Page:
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WHAT IS THE POINT OF PROTECTING HABITATS
such as are the very foundations of Loch Eishort?

“All living things have one need in common: Habitat ... persistence of habitat
is the fundamental basis of persistence of a species.” – Prof. Richard Fortey

“The only way to save a rhinoceros is to save the environment in which
it lives, because there's a mutual dependency between it and millions of
other species of both animals and plants.” – Sir David Attenborough

Here is an example of what can happen when we take our eye off the ecological ball. Continuing that metaphor, we can't be expected to take our eye off the ball if we can't see where the ball is, and that is the current state of ecological understanding - a fair modicum of knowledge about an astonishingly complicated subject about which we still have a great deal to learn. So if we have any idea at all what circumstances might result from an action, we should take precautionary measures, not blunder ahead regardless. We know this (and many other catastrophes like it) have happened, so you would think we might have learnt by now that tipping large quantities of polluting waste nutrients into any body of water is a very bad idea.

A Cautionary Tale Recent research (Fabricus et al., 2010 here and here) has detected a chain of apparently unconnected events that link sugar cane farming in Queensland, Australia to appalling coral kills on the Great Barrier Reef. Cause and effect combine make a bizarre story.

  • Queensland farmers, as is conventional, applied fertiliser to their sugar cane crops.
  • Rain and river floods washed a proportion of that fertiliser off the land into streams and rivers that empty into the Coral Sea.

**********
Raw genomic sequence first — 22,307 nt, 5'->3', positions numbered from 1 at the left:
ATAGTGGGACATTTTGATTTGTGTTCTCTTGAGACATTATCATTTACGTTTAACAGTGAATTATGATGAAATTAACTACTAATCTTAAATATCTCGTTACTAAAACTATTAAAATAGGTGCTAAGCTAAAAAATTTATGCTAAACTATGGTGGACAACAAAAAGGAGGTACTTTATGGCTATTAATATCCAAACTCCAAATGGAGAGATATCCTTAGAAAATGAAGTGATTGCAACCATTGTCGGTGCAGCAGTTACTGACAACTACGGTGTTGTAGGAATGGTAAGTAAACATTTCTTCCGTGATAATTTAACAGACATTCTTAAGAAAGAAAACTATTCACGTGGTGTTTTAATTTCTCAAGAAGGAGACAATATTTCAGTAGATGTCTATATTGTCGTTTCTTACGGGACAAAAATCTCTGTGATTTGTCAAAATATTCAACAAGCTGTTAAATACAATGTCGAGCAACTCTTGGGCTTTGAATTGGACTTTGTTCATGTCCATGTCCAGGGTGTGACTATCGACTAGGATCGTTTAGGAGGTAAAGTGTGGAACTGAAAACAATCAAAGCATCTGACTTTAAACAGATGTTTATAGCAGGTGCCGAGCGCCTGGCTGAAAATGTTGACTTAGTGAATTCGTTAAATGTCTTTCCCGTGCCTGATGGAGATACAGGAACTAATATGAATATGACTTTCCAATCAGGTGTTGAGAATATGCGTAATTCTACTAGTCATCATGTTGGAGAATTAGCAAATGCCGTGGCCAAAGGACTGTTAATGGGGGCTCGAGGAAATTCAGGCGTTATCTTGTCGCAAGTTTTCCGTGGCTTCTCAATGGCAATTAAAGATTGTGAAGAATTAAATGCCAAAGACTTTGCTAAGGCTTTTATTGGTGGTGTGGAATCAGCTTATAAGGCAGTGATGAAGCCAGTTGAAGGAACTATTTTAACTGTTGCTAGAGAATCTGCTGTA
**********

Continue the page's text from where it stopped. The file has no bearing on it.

• Microscopic marine plants (the phytoplankton) thrived on elevated nutrients inadvertently provided by sugar cane farmers ...
  • ... leading to a population explosion in the marine phytoplankton (‘algal bloom’).
  • The larvae of the Crown-of-Thorns starfish feed on the phytoplankton, which became more plentiful and, therefore, better fed than usual, the baby starfish enjoyed a greatly enhanced survival rate ...
  • ... which caused a population explosion among Crown-of-Thorns adults.
  • Crown-of-Thorns starfish adults feed on coral polyps ...
  • ... so the corals got grazed to death ...

... all because of nutrient excess unintentionally finding its way from far inland into the sea. Population explosions of Crown-of-Thorns starfish Acanthaster planci since the mid 1980s have been estimated to account for 42 per cent of coral damage on the Great Barrier Reef. This is a complicated example of catastrophic environmental nutrient overload, known as eutrophication.

Now consider the nutrient overload that constantly seeps into our sea lochs through the HOLES in salmon fish farm cages.

I mentioned precautionary measures. They are enshrined in law, at least currently, though we have to keep reminding our leaders or the conveniently overlook ... ► THE PRECAUTIONARY PRINCIPLE

 

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